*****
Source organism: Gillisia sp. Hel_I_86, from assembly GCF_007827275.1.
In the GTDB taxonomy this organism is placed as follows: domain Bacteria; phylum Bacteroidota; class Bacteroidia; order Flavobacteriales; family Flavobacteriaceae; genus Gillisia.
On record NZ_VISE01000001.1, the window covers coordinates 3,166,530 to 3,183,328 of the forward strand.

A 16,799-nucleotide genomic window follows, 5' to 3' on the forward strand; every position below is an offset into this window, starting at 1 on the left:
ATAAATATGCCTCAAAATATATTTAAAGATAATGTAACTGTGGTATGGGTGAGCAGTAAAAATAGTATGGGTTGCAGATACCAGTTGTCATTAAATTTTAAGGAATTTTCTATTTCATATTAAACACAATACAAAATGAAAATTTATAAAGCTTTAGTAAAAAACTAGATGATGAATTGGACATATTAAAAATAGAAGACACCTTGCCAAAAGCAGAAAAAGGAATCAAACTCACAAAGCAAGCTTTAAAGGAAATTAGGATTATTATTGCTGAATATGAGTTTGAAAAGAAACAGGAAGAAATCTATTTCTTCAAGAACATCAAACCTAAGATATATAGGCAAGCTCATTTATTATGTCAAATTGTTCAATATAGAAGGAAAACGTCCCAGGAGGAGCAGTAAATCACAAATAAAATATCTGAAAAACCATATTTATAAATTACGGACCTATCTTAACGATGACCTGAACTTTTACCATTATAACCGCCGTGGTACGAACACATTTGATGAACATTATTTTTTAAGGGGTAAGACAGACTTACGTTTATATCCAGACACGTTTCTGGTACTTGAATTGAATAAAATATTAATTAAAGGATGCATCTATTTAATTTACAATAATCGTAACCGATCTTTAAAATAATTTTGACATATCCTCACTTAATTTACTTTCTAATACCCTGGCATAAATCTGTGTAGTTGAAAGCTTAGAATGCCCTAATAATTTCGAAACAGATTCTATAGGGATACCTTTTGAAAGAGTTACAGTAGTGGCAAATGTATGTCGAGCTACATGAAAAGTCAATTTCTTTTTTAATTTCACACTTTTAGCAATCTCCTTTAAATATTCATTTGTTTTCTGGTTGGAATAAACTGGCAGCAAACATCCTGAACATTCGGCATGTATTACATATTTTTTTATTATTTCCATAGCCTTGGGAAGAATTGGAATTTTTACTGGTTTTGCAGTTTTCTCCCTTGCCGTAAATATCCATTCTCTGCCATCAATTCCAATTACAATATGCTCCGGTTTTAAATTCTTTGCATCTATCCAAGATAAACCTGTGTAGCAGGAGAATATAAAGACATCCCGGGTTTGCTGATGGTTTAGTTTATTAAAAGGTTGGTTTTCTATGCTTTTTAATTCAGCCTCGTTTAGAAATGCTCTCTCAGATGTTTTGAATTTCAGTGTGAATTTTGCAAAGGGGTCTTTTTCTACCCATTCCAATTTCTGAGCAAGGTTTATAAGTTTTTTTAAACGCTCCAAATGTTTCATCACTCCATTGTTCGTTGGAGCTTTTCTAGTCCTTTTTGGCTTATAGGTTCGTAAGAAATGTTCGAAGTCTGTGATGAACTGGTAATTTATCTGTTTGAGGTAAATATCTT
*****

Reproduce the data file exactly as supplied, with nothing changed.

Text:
Source organism: Gillisia sp. Hel_I_86, from assembly GCF_007827275.1.
In the GTDB taxonomy this organism is placed as follows: domain Bacteria; phylum Bacteroidota; class Bacteroidia; order Flavobacteriales; family Flavobacteriaceae; genus Gillisia.
On record NZ_VISE01000001.1, the window covers coordinates 3,166,530 to 3,183,328 of the forward strand.

A 16,799-nucleotide genomic window follows, 5' to 3' on the forward strand; every position below is an offset into this window, starting at 1 on the left:
ATAAATATGCCTCAAAATATATTTAAAGATAATGTAACTGTGGTATGGGTGAGCAGTAAAAATAGTATGGGTTGCAGATACCAGTTGTCATTAAATTTTAAGGAATTTTCTATTTCATATTAAACACAATACAAAATGAAAATTTATAAAGCTTTAGTAAAAAACTAGATGATGAATTGGACATATTAAAAATAGAAGACACCTTGCCAAAAGCAGAAAAAGGAATCAAACTCACAAAGCAAGCTTTAAAGGAAATTAGGATTATTATTGCTGAATATGAGTTTGAAAAGAAACAGGAAGAAATCTATTTCTTCAAGAACATCAAACCTAAGATATATAGGCAAGCTCATTTATTATGTCAAATTGTTCAATATAGAAGGAAAACGTCCCAGGAGGAGCAGTAAATCACAAATAAAATATCTGAAAAACCATATTTATAAATTACGGACCTATCTTAACGATGACCTGAACTTTTACCATTATAACCGCCGTGGTACGAACACATTTGATGAACATTATTTTTTAAGGGGTAAGACAGACTTACGTTTATATCCAGACACGTTTCTGGTACTTGAATTGAATAAAATATTAATTAAAGGATGCATCTATTTAATTTACAATAATCGTAACCGATCTTTAAAATAATTTTGACATATCCTCACTTAATTTACTTTCTAATACCCTGGCATAAATCTGTGTAGTTGAAAGCTTAGAATGCCCTAATAATTTCGAAACAGATTCTATAGGGATACCTTTTGAAAGAGTTACAGTAGTGGCAAATGTATGTCGAGCTACATGAAAAGTCAATTTCTTTTTTAATTTCACACTTTTAGCAATCTCCTTTAAATATTCATTTGTTTTCTGGTTGGAATAAACTGGCAGCAAACATCCTGAACATTCGGCATGTATTACATATTTTTTTATTATTTCCATAGCCTTGGGAAGAATTGGAATTTTTACTGGTTTTGCAGTTTTCTCCCTTGCCGTAAATATCCATTCTCTGCCATCAATTCCAATTACAATATGCTCCGGTTTTAAATTCTTTGCATCTATCCAAGATAAACCTGTGTAGCAGGAGAATATAAAGACATCCCGGGTTTGCTGATGGTTTAGTTTATTAAAAGGTTGGTTTTCTATGCTTTTTAATTCAGCCTCGTTTAGAAATGCTCTCTCAGATGTTTTGAATTTCAGTGTGAATTTTGCAAAGGGGTCTTTTTCTACCCATTCCAATTTCTGAGCAAGGTTTATAAGTTTTTTTAAACGCTCCAAATGTTTCATCACTCCATTGTTCGTTGGAGCTTTTCTAGTCCTTTTTGGCTTATAGGTTCGTAAGAAATGTTCGAAGTCTGTGATGAACTGGTAATTTATCTGTTTGAGGTAAATATCTT